BY CAMILLIA LANHAM
For the second homeless count in a row, the number of homeless individuals counted in Santa Maria has increased, while the overall number of homeless counted in Santa Barbara County has decreased.
On March 2, the Central Coast Collaborative on Homelessness announced the results from the January 2015 Point in Time homeless count. The counts are conducted every other January in Santa Barbara County as part of the U.S. Department of Housing and Urban Development’s (HUD) attempt to keep track of the nation’s homeless population.
Estimates from the counts have a tendency to be conservative, according to a November statement made by Ed Cabrera HUD’s regional office in San Francisco.
Santa Maria homeless numbers went up from 243 in 2011 to 300 in 2013 to 324 in 2015. Lompoc, Isla Vista, and Carpinteria also saw increases in homeless numbers, while Santa Barbara’s numbers have steadily decreased over the last three counts.
In 2011, Santa Barbara’s count recorded 1,040 homeless and 2015’s count recorded 893 homeless. The county’s numbers have gone from 1,536 homeless in 2011 to 1,455 in 2015.
Santa Maria’s homeless count increases mimic reports from Santa Maria’s shelters, which have noticed an uptick in the population they serve. Jack Boysen, Good Samaritan Shelter’s financial officer, said their shelters are pretty much full all the time now, and that wasn’t the case in the past.
Mark van de Kamp, a Santa Maria city spokesperson, echoed Boysen’s comments on the issue.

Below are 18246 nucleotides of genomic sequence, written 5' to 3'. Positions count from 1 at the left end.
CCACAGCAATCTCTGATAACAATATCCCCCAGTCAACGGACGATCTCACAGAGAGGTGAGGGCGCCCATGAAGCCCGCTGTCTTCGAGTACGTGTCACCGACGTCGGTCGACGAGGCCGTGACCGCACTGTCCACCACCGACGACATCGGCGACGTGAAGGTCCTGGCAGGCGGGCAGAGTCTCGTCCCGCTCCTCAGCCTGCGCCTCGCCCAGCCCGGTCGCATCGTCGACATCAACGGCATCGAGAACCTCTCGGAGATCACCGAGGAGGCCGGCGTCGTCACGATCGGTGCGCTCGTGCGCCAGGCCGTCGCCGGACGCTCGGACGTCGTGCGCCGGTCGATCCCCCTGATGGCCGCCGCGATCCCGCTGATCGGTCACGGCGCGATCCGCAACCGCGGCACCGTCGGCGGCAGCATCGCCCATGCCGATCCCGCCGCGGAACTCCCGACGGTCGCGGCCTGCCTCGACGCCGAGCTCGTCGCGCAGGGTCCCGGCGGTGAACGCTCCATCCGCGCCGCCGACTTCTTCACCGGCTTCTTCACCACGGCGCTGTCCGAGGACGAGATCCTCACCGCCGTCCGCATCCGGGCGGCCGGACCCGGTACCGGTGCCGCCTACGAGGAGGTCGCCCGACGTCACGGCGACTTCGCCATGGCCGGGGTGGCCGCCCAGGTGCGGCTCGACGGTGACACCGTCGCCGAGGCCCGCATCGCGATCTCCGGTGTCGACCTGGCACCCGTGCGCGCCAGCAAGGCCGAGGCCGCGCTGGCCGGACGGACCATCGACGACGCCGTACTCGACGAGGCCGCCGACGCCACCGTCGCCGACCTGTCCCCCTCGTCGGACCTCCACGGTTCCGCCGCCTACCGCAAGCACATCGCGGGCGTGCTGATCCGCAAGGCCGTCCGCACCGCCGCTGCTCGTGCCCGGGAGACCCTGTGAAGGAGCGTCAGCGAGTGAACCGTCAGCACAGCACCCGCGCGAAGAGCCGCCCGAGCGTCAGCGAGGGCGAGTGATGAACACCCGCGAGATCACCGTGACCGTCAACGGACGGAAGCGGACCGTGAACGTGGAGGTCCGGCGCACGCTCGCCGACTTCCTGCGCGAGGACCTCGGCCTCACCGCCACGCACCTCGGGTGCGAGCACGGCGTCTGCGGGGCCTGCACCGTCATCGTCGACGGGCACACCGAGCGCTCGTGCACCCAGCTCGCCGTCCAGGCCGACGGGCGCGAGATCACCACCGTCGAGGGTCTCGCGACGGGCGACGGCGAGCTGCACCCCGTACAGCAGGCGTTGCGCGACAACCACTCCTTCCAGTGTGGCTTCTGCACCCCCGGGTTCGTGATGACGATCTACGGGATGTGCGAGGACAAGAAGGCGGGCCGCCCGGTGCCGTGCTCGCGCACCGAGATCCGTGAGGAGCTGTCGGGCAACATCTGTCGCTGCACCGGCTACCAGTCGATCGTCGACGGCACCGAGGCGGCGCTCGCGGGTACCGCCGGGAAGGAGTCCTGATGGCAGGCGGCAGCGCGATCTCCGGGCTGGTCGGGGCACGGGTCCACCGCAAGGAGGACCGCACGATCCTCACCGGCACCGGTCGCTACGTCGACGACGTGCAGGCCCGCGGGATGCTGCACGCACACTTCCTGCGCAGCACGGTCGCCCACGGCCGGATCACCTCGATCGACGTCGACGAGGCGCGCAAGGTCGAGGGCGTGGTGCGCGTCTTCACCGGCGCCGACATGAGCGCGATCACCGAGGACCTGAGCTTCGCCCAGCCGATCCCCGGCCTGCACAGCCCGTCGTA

“We’ve experienced an increase in homelessness and panhandling,” ?van de Kamp said.
Santa Maria’s attempts to tackle the panhandling issue include an ordinance banning aggressive panhandling that was passed in 2014 and the recent installation of donation meters around town that benefit agencies serving the homeless. And although, the meters haven’t made a ton of money for agencies, the point of them is to educate ?the community.
“One of the big goals is to draw attention to the options available,” he said. “Instead of giving money directly to the person that is panhandling, reroute it to the agencies.”
That way, people can ensure that their money goes to helping the homeless rather than to help feed things like addictions, which is something panhandlers could be using the money for, van de Kamp said.
So far, there are four meters set up at different locations in the city, and van de Kamp said Santa Maria is looking to place a few more donation meters around town. He added that the owner of the McDonald’s on Fesler and Broadway said he would match the first $10,000 raised through the meters.